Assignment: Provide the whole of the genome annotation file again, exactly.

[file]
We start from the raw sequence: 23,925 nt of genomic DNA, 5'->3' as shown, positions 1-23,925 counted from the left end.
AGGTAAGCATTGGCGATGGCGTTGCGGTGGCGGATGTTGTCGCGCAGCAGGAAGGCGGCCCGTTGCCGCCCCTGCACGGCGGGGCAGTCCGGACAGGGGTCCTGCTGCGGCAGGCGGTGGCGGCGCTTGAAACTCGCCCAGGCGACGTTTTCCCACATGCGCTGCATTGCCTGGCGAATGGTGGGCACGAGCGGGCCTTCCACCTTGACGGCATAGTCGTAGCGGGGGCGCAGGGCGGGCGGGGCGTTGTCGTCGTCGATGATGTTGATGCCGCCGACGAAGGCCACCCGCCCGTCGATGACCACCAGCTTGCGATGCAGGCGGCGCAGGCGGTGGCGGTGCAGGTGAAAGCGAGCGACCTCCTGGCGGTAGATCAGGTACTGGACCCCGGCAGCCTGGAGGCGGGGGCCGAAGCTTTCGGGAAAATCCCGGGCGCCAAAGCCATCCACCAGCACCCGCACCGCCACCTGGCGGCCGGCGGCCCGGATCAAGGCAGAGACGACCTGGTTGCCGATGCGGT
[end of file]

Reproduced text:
We start from the raw sequence: 23,925 nt of genomic DNA, 5'->3' as shown, positions 1-23,925 counted from the left end.
AGGTAAGCATTGGCGATGGCGTTGCGGTGGCGGATGTTGTCGCGCAGCAGGAAGGCGGCCCGTTGCCGCCCCTGCACGGCGGGGCAGTCCGGACAGGGGTCCTGCTGCGGCAGGCGGTGGCGGCGCTTGAAACTCGCCCAGGCGACGTTTTCCCACATGCGCTGCATTGCCTGGCGAATGGTGGGCACGAGCGGGCCTTCCACCTTGACGGCATAGTCGTAGCGGGGGCGCAGGGCGGGCGGGGCGTTGTCGTCGTCGATGATGTTGATGCCGCCGACGAAGGCCACCCGCCCGTCGATGACCACCAGCTTGCGATGCAGGCGGCGCAGGCGGTGGCGGTGCAGGTGAAAGCGAGCGACCTCCTGGCGGTAGATCAGGTACTGGACCCCGGCAGCCTGGAGGCGGGGGCCGAAGCTTTCGGGAAAATCCCGGGCGCCAAAGCCATCCACCAGCACCCGCACCGCCACCTGGCGGCCGGCGGCCCGGATCAAGGCAGAGACGACCTGGTTGCCGATGCGGT